I took this photo yesterday morning. The day was sunny (mostly – and for a change) but the winds winds were howling – 20+ mph gusting to 40. Do you think this bur oak seedling – safe within its tree tube – was worried about the wind?
Wind is extremely stressful for newly planted seedlings. It sweeps away the humid envelope of air that surrounds the leaves. For several weeks after planting, a seedling’s roots are not completely “knitted” into the soil and cannot efficiently draw new moisture. In high winds seedlings can quickly dry out.
The way that seedlings defend themselves against wind is to essentially shut down. They close their stomata (pores) to conserve moisture. This does reduce moisture loss, but it also stops growth.
Not in a tree tube. Wilson Tree Tubes completely shield your seedlings from the drying, stressful effects of the wind. While other bur oak seedlings were either losing moisture faster than their newly-planted roots could replenish it or stopped photosynthesis in order to conserve moisture, this bur oak was happy as a clam; a moist envelope of air surrounded its leaves and it was photosynthesizing at full bore.
That’s why trees grow faster in tree tubes: They are actively photosynthesizing on days when un-tubed trees are just hanging on for dear life.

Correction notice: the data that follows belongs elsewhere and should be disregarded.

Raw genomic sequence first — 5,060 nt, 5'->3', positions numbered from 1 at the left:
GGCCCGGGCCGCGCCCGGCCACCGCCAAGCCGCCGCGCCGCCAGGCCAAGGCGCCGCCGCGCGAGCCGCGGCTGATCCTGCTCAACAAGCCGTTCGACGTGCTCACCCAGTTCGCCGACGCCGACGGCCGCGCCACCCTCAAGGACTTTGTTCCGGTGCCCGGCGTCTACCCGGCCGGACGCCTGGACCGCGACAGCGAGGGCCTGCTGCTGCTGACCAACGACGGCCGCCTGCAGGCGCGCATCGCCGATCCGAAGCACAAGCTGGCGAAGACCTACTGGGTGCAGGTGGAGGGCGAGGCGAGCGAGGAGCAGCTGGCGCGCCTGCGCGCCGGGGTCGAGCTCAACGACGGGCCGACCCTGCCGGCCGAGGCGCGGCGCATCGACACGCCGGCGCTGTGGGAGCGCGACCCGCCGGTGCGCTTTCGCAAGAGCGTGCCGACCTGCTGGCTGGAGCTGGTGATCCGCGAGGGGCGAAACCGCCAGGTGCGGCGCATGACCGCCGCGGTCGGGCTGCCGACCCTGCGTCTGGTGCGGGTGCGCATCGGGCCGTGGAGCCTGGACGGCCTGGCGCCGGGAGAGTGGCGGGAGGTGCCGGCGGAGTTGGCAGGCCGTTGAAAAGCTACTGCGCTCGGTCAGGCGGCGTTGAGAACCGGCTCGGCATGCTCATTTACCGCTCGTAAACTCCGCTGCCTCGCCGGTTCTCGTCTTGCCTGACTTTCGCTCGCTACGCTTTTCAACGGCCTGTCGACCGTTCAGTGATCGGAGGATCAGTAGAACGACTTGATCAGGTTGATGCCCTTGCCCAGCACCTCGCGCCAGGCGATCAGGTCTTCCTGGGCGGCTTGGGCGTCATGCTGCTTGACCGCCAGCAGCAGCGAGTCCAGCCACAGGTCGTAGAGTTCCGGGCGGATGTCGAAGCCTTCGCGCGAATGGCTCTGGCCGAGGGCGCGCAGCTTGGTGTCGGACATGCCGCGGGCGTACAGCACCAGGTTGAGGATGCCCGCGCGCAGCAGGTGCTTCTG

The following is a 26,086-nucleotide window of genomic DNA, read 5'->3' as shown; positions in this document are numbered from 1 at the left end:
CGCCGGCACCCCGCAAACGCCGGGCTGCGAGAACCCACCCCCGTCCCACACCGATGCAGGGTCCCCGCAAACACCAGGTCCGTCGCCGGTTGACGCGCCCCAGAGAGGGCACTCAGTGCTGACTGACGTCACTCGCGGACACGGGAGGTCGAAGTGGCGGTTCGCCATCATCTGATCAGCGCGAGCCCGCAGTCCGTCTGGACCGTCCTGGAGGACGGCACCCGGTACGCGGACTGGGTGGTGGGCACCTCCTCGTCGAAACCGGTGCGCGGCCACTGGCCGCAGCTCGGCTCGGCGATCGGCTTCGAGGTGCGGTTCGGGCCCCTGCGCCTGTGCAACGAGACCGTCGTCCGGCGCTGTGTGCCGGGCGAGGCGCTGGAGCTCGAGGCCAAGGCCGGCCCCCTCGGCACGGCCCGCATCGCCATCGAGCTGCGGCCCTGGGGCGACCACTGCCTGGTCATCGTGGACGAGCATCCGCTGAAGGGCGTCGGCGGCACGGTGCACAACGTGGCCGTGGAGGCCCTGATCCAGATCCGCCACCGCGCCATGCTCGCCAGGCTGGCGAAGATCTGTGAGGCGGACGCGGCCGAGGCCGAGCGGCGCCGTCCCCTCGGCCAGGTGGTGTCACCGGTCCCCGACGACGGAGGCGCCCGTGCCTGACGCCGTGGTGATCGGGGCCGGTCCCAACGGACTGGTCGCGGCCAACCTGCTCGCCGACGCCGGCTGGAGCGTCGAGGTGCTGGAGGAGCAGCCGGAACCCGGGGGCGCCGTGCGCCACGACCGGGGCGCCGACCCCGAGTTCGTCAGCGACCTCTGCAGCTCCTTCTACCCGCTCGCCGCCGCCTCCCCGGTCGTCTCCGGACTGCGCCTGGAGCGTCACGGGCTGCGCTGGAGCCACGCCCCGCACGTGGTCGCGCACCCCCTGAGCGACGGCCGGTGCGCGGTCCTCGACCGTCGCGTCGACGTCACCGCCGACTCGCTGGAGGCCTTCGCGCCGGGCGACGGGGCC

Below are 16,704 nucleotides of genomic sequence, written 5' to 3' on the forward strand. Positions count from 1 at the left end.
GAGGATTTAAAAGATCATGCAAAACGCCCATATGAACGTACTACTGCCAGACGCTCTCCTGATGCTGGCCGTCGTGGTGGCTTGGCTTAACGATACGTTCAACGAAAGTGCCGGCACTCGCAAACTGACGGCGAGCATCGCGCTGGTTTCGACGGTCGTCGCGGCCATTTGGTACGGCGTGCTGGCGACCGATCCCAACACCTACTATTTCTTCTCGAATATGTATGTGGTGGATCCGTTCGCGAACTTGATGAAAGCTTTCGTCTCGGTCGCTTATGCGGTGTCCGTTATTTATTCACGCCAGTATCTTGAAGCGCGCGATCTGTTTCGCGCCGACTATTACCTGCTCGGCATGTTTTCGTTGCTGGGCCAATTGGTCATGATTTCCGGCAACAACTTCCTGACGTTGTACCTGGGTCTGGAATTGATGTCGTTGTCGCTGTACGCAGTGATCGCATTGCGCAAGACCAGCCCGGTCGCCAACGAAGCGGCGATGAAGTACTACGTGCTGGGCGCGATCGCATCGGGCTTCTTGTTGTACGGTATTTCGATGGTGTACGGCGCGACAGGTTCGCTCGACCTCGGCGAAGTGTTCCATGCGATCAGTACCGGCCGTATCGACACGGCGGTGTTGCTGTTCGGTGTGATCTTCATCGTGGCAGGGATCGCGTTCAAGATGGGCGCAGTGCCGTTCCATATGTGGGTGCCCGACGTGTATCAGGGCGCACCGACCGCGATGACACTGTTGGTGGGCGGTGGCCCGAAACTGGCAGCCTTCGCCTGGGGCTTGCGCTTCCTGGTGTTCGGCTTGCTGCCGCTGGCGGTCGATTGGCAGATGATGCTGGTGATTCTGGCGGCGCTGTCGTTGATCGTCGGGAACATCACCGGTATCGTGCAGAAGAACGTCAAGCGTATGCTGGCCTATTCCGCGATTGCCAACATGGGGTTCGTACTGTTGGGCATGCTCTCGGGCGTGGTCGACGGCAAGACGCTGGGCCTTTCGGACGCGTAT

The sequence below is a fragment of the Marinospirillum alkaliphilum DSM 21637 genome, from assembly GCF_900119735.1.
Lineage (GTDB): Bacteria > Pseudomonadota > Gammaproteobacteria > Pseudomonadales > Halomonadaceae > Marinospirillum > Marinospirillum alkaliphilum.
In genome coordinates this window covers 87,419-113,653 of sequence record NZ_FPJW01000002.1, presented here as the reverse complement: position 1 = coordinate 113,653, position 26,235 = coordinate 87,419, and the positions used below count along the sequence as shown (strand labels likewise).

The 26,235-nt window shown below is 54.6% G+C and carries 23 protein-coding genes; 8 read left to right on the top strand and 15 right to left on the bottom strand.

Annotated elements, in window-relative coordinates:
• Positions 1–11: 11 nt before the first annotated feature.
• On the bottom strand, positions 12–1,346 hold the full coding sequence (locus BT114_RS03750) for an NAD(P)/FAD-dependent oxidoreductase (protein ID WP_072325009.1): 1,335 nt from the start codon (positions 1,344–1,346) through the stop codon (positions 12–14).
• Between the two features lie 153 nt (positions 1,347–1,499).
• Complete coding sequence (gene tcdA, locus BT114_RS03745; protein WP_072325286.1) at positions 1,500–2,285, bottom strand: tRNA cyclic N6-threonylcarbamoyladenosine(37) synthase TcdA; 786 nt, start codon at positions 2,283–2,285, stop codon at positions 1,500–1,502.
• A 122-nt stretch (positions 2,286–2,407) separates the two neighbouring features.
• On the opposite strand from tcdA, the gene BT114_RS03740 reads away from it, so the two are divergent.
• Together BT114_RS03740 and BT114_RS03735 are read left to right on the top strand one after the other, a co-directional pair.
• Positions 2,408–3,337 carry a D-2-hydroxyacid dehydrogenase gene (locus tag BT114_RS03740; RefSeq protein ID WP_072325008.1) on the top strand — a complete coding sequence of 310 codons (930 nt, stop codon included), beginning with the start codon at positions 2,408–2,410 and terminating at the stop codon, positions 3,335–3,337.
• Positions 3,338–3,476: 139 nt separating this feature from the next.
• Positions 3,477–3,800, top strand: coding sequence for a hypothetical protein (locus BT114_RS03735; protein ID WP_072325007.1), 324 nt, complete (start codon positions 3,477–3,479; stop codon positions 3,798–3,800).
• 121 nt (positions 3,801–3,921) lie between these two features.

Which leads to another reason trees grow faster in tree tubes: Leaf structure. When you compare the leaves of seedlings inside tree tubes and the leaves of un-tubed seedlings you see there is a stark contract. The leaves of un-tubed trees are small, darker, and thicker. The are stress leaves, designed to keep the tree alive under stressful conditions. They are not designed for optimal growth.
Now take a look at the leaves of tubed seedlings. They are big, bright green, lush. These are growth leaves; unhindered by moisture stress they are optimized for rapid, healthy growth. Lots of surface area for sunlight absorption and transpiration.
Many customers remark about the red tint of leaves in tree tubes, especially those near the growing tip (apical meristem). Why are they tinted red? Honestly, I have no idea. But I do know that when you see that red tint you know your trees are growing extremely fast.